Background on Natural Gas
Millions of years ago, plants, animals and microscopic organisms lived in the shallow, salty waters of Earth’s ocean. These creatures died and were buried under layers of sand, clay and silt. With the magic combination of heat, time and pressure, their remains transformed into three fossil fuels known today as coal, oil and natural gas.
Of these three fossil fuels, natural gas is considered the cleanest. It is odorless, colorless and shapeless. Natural gas is primarily composed of methane, which is identified by a four-hydrogen-single-carbon structure. Other compounds, such as ethane, propane and butane, make up a minimal portion of natural gas. A cleaning process removes hydrocarbons, water and carbon dioxide, purifying natural gas to be used in numerous ways throughout the modern world today.
History of Natural Gas
The Chinese first used natural gas to separate salt from ocean water and obtain drinkable water in 500 B.C. Manufactured natural gas was used for gas lights in Britain and America in the late 18th and early 19th centuries. However, the first manmade well with the intention of extracting non-manufactured natural gas came in 1821 with William Hart and the birth of the natural gas industry in Fredonia, New York. This natural gas was primarily used for light. Natural gas began to be used for cooking and heating with Robert Bunsen’s invention of the Bunsen burner in 1885.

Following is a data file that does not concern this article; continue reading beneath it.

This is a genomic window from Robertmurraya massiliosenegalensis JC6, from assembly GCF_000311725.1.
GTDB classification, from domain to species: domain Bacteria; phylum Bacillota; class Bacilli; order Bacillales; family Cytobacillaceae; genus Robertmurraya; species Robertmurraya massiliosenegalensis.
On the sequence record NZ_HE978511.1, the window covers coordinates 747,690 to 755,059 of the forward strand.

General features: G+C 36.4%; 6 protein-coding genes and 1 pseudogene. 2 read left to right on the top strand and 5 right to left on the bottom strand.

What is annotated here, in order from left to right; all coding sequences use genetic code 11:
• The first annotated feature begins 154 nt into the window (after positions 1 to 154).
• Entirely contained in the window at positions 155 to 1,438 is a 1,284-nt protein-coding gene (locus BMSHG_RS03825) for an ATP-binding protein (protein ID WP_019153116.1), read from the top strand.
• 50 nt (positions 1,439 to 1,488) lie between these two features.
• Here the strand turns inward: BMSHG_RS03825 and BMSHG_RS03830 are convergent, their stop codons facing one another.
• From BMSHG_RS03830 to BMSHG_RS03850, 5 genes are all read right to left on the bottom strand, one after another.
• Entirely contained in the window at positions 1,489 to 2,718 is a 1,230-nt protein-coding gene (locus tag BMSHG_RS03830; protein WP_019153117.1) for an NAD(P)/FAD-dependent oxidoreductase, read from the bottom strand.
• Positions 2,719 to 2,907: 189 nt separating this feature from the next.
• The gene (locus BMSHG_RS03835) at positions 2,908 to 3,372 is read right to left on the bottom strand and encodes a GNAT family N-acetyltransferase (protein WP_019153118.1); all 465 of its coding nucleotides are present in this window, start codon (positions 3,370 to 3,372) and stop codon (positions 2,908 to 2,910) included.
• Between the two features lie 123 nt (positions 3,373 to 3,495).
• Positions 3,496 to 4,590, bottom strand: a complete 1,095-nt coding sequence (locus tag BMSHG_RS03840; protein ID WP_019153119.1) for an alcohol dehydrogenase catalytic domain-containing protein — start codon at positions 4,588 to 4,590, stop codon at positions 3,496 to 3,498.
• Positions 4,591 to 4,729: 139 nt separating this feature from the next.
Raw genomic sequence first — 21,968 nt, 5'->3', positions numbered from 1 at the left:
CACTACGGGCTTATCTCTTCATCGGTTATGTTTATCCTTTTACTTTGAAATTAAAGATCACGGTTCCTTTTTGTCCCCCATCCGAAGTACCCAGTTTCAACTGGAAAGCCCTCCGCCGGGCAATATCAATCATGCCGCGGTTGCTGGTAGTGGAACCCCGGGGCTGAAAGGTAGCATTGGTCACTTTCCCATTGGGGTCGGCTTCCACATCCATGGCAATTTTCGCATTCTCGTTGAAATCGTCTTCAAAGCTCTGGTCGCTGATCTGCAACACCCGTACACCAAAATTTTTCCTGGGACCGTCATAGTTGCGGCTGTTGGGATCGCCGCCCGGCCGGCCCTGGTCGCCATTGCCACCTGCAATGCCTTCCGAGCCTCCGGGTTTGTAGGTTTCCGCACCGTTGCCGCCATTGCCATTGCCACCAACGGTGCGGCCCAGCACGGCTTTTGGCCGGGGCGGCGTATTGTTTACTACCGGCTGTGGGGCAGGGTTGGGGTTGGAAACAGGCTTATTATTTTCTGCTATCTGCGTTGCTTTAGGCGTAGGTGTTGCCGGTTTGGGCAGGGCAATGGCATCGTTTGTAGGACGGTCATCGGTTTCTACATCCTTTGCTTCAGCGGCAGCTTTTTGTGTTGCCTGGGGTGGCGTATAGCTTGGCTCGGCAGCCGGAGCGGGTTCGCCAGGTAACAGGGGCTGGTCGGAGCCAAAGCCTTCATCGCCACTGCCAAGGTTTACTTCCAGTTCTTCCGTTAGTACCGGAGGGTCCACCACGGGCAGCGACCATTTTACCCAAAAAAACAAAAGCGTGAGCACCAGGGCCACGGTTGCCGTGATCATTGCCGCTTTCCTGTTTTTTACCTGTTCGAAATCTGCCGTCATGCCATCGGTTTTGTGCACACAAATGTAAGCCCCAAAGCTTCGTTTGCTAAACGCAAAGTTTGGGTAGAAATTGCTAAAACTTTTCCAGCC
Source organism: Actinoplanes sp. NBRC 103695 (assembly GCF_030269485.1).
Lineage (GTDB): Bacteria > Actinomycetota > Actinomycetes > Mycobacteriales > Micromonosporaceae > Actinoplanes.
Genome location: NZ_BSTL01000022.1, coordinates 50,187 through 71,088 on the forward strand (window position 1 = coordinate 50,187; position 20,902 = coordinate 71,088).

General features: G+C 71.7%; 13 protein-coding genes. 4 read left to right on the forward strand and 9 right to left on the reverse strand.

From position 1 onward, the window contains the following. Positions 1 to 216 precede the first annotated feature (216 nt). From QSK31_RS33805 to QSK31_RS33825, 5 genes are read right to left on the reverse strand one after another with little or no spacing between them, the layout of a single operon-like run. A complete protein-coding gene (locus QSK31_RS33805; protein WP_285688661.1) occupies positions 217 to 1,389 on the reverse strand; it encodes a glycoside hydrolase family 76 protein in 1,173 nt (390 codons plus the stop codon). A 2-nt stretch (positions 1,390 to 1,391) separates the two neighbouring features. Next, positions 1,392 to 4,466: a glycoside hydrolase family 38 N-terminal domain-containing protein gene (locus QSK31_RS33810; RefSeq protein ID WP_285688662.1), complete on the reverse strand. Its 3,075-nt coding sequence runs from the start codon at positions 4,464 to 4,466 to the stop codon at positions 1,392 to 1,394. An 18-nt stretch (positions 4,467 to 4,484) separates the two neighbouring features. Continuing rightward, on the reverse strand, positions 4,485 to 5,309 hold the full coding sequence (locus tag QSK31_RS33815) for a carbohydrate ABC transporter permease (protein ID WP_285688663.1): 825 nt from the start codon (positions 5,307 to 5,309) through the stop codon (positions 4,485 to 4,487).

Newly developed technologies after WWII enabled natural gas to be transported even more safely and efficiently, paving the way for natural gas to be used as it is today. Natural gas fuels our everyday lives by heating homes, fueling large scale industries and enabling household items such as ovens and water heaters to operate. The electricity used to charge a phone, listen to music or blow-dry hair comes from natural gas. Natural gas itself is invisible, but its impact is witnessed every day.
Modern Day Uses of Natural Gas
In the United States, nearly 29% of the total energy supply depends on natural gas. Consumption of this natural gas is split between industrial, electric and residential/commercial sectors with only a minor amount – as little as 3% – being used for transportation. (The gas used to fuel most automobiles comes from crude oil, not natural gas).